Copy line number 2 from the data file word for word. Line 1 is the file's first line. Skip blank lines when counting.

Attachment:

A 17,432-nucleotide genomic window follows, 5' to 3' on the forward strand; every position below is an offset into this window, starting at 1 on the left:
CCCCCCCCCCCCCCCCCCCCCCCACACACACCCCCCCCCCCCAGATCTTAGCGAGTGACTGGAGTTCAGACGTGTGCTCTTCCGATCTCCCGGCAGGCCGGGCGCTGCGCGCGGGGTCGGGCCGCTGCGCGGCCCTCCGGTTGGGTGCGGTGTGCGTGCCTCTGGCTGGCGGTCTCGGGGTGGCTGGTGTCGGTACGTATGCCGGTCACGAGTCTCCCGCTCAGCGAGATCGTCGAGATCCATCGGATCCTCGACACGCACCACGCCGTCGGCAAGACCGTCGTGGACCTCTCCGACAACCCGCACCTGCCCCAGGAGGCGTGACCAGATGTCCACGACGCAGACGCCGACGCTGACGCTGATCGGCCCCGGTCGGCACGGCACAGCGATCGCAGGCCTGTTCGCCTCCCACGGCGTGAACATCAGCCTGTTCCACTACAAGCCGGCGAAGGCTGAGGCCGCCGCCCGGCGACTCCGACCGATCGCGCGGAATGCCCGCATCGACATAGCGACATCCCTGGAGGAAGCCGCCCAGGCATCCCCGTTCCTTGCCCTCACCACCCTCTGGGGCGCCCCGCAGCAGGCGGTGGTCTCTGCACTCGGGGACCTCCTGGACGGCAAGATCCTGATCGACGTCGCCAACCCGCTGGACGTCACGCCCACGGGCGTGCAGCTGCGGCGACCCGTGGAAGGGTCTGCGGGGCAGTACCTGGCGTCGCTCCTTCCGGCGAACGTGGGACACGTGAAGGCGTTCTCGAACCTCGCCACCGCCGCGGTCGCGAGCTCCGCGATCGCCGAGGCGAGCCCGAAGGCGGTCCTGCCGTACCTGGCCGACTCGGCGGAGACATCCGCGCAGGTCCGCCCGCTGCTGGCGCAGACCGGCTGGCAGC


CCCCCCCCCCCCCCCCCCCCCCCACACACACCCCCCCCCCCCAGATCTTAGCGAGTGACTGGAGTTCAGACGTGTGCTCTTCCGATCTCCCGGCAGGCCGGGCGCTGCGCGCGGGGTCGGGCCGCTGCGCGGCCCTCCGGTTGGGTGCGGTGTGCGTGCCTCTGGCTGGCGGTCTCGGGGTGGCTGGTGTCGGTACGTATGCCGGTCACGAGTCTCCCGCTCAGCGAGATCGTCGAGATCCATCGGATCCTCGACACGCACCACGCCGTCGGCAAGACCGTCGTGGACCTCTCCGACAACCCGCACCTGCCCCAGGAGGCGTGACCAGATGTCCACGACGCAGACGCCGACGCTGACGCTGATCGGCCCCGGTCGGCACGGCACAGCGATCGCAGGCCTGTTCGCCTCCCACGGCGTGAACATCAGCCTGTTCCACTACAAGCCGGCGAAGGCTGAGGCCGCCGCCCGGCGACTCCGACCGATCGCGCGGAATGCCCGCATCGACATAGCGACATCCCTGGAGGAAGCCGCCCAGGCATCCCCGTTCCTTGCCCTCACCACCCTCTGGGGCGCCCCGCAGCAGGCGGTGGTCTCTGCACTCGGGGACCTCCTGGACGGCAAGATCCTGATCGACGTCGCCAACCCGCTGGACGTCACGCCCACGGGCGTGCAGCTGCGGCGACCCGTGGAAGGGTCTGCGGGGCAGTACCTGGCGTCGCTCCTTCCGGCGAACGTGGGACACGTGAAGGCGTTCTCGAACCTCGCCACCGCCGCGGTCGCGAGCTCCGCGATCGCCGAGGCGAGCCCGAAGGCGGTCCTGCCGTACCTGGCCGACTCGGCGGAGACATCCGCGCAGGTCCGCCCGCTGCTGGCGCAGACCGGCTGGCAGC